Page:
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Louisiana Toughens Texting Ban

American Government Special Collections Reference Desk

American Government

Louisiana Toughens Texting Ban

U.S. Department of Transportation
June 18, 2010

DOT 120-10
Friday, June 18, 2010
Contact: Julia Piscitelli
Tel: 202-366-9550

New law will help save lives

U.S. Transportation Secretary Ray LaHood commended Governor Bobby Jindal for signing a new law on Thursday, which makes texting while driving in Louisiana a primary offense beginning August 15, 2010.

“Innocent people should not lose their lives because someone chose to text while driving,” said Secretary LaHood. “That’s why I’m pleased Louisiana has passed a tough new law banning this irresponsible behavior. This sends a clear message: texting and driving don’t mix.”

This law strengthens Louisiana’s 2008 texting ban, which allowed law enforcement officials to ticket drivers caught using their phones only if they were pulled over for another offense. Drivers caught texting behind the wheel will continue to face a fine of $175 for the first offense and up to $500 for any that follow.

According to research by the National Highway Traffic Safety Administration (NHTSA), nearly 6,000 people died in 2008 in crashes involving a distracted or inattentive driver, and more than half a million were injured.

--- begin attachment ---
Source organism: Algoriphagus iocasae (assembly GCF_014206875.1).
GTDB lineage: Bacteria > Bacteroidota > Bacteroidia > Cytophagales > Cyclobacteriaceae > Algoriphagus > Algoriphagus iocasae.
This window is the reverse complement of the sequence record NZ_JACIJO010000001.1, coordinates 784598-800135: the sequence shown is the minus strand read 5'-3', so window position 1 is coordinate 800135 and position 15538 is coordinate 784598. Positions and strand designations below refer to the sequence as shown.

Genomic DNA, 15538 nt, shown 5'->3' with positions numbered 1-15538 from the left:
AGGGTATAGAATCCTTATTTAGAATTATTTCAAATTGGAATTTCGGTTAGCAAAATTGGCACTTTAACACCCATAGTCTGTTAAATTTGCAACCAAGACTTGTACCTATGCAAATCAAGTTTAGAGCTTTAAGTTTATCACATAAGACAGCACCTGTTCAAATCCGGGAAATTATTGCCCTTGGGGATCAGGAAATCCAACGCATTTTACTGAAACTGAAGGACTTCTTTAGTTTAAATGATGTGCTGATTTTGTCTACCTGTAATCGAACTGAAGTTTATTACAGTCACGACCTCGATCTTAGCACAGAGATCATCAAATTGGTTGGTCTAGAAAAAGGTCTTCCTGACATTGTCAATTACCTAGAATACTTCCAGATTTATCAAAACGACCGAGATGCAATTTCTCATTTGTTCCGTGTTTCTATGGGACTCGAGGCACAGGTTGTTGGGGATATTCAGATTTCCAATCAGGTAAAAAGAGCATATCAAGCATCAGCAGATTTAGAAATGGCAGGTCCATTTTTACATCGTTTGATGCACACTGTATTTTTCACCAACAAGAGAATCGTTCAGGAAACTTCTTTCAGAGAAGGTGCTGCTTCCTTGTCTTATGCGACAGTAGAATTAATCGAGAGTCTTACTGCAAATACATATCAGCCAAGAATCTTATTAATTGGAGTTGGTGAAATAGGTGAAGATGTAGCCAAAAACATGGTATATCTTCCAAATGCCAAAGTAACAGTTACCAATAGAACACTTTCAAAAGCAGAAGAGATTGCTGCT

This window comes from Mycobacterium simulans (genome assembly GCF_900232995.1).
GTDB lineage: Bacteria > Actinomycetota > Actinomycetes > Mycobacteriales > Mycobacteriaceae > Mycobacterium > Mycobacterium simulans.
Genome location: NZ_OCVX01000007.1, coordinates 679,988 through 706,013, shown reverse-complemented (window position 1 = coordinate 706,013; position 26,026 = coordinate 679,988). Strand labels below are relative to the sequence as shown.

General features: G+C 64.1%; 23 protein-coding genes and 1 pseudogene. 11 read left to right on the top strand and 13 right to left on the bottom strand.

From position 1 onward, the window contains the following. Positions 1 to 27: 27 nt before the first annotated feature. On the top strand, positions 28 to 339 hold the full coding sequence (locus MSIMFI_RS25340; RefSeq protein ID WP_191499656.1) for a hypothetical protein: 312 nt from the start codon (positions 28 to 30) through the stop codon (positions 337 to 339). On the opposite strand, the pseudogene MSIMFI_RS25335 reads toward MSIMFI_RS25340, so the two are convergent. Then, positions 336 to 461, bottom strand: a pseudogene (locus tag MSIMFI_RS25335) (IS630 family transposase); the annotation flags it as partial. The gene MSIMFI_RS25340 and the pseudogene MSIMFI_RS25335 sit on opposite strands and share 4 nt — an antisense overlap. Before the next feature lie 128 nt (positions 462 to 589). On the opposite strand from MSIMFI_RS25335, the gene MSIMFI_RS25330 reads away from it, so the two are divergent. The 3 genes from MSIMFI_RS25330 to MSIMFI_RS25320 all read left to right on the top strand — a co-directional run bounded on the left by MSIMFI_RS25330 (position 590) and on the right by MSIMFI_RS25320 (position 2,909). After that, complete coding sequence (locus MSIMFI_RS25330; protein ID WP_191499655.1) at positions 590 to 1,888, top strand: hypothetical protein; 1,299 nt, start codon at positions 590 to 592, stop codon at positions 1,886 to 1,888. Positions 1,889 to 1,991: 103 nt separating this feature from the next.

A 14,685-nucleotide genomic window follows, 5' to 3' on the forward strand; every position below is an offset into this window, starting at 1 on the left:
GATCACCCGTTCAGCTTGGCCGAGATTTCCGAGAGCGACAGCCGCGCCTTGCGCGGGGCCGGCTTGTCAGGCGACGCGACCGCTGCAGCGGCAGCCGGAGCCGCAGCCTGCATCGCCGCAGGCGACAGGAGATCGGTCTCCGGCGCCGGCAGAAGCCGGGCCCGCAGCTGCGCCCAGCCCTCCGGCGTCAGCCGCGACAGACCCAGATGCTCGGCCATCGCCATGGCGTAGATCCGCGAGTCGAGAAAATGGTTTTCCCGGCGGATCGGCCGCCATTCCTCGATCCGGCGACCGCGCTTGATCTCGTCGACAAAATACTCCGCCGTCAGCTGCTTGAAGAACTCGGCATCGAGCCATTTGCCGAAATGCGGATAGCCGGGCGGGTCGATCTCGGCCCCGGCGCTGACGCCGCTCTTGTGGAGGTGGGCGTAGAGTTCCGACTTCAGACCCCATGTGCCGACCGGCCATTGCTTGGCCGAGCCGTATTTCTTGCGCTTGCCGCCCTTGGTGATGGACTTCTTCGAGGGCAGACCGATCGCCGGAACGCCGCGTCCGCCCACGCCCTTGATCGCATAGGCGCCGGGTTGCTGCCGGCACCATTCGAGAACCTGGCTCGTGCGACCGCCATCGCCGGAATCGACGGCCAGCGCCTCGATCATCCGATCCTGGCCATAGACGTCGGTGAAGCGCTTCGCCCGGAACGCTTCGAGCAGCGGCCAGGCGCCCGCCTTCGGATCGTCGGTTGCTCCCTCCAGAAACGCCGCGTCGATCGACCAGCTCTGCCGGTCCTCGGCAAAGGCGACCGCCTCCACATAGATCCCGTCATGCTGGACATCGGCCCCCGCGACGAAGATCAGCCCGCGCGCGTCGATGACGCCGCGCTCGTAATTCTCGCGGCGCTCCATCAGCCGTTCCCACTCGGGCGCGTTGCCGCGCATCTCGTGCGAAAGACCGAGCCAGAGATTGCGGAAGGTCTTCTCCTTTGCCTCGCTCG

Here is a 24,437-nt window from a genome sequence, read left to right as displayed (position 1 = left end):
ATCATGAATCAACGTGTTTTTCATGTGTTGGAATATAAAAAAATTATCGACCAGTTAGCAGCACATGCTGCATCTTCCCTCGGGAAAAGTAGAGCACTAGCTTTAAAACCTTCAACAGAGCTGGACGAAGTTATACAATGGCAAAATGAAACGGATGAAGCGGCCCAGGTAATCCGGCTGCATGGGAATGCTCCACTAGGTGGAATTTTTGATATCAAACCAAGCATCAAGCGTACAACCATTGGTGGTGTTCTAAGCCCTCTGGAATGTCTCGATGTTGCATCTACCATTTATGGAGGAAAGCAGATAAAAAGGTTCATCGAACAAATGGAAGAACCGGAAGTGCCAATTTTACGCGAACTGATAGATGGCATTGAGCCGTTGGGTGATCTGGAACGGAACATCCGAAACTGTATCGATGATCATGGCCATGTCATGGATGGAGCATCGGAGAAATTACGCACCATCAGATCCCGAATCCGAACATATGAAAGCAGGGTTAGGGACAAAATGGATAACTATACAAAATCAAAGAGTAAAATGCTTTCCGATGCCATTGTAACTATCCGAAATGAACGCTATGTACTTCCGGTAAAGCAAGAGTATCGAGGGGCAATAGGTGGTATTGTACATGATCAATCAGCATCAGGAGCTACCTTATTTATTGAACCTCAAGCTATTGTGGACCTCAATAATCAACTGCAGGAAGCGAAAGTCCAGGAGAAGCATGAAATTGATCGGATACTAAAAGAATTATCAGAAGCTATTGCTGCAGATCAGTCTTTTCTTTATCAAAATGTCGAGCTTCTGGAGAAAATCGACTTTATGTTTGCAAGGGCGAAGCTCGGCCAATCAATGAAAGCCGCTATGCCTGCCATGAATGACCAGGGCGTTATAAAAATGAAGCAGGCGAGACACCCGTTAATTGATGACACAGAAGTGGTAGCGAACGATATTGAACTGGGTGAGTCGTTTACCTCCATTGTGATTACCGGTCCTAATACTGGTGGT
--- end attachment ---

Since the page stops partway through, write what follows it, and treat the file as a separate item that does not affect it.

NHTSA has developed sample legislation that states can use to craft measures banning texting behind the wheel. The sample bill is patterned after President Obama's October 1, 2009, Executive Order prohibiting federal employees from texting while operating government-owned vehicles and equipment. Last year, more than 200 distracted driving bills were under consideration by state legislatures, and the pace has increased this year.

Recently, Secretary LaHood launched pilot programs in New York and Connecticut as part of a “Phone in One Hand. Ticket in the Other.” campaign to study whether increased enforcement and public awareness can reduce distracted driving behavior.

For more information on distracted driving and the Department of Transportation's work, visit www.distraction.gov.

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